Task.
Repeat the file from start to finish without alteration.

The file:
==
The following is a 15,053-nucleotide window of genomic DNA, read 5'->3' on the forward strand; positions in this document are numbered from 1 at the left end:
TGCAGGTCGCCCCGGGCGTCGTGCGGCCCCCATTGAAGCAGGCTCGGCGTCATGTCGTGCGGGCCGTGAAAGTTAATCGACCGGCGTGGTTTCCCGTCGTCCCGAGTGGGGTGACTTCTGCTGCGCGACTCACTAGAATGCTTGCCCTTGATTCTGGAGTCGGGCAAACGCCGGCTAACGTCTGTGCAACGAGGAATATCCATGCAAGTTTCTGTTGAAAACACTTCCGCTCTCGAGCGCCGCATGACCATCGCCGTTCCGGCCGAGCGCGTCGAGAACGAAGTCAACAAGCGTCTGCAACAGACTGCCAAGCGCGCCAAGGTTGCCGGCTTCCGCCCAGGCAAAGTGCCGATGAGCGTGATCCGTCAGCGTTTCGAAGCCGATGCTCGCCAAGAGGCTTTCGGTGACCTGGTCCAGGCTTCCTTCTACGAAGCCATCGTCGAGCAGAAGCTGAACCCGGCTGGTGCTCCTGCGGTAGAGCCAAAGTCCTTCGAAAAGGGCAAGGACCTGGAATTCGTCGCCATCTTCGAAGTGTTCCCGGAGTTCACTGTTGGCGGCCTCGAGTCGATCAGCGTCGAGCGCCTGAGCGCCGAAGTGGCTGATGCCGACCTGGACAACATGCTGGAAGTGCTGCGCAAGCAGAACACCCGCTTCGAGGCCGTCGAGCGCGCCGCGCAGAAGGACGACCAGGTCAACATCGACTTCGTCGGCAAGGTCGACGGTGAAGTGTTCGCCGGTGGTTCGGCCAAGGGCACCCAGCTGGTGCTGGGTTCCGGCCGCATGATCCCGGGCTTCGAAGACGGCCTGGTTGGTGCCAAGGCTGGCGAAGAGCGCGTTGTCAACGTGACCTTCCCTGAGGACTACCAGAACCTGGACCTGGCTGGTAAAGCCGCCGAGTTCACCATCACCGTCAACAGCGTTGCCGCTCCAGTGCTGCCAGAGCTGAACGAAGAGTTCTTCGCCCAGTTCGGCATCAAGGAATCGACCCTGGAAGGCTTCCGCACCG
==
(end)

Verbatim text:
The following is a 15,053-nucleotide window of genomic DNA, read 5'->3' on the forward strand; positions in this document are numbered from 1 at the left end:
TGCAGGTCGCCCCGGGCGTCGTGCGGCCCCCATTGAAGCAGGCTCGGCGTCATGTCGTGCGGGCCGTGAAAGTTAATCGACCGGCGTGGTTTCCCGTCGTCCCGAGTGGGGTGACTTCTGCTGCGCGACTCACTAGAATGCTTGCCCTTGATTCTGGAGTCGGGCAAACGCCGGCTAACGTCTGTGCAACGAGGAATATCCATGCAAGTTTCTGTTGAAAACACTTCCGCTCTCGAGCGCCGCATGACCATCGCCGTTCCGGCCGAGCGCGTCGAGAACGAAGTCAACAAGCGTCTGCAACAGACTGCCAAGCGCGCCAAGGTTGCCGGCTTCCGCCCAGGCAAAGTGCCGATGAGCGTGATCCGTCAGCGTTTCGAAGCCGATGCTCGCCAAGAGGCTTTCGGTGACCTGGTCCAGGCTTCCTTCTACGAAGCCATCGTCGAGCAGAAGCTGAACCCGGCTGGTGCTCCTGCGGTAGAGCCAAAGTCCTTCGAAAAGGGCAAGGACCTGGAATTCGTCGCCATCTTCGAAGTGTTCCCGGAGTTCACTGTTGGCGGCCTCGAGTCGATCAGCGTCGAGCGCCTGAGCGCCGAAGTGGCTGATGCCGACCTGGACAACATGCTGGAAGTGCTGCGCAAGCAGAACACCCGCTTCGAGGCCGTCGAGCGCGCCGCGCAGAAGGACGACCAGGTCAACATCGACTTCGTCGGCAAGGTCGACGGTGAAGTGTTCGCCGGTGGTTCGGCCAAGGGCACCCAGCTGGTGCTGGGTTCCGGCCGCATGATCCCGGGCTTCGAAGACGGCCTGGTTGGTGCCAAGGCTGGCGAAGAGCGCGTTGTCAACGTGACCTTCCCTGAGGACTACCAGAACCTGGACCTGGCTGGTAAAGCCGCCGAGTTCACCATCACCGTCAACAGCGTTGCCGCTCCAGTGCTGCCAGAGCTGAACGAAGAGTTCTTCGCCCAGTTCGGCATCAAGGAATCGACCCTGGAAGGCTTCCGCACCG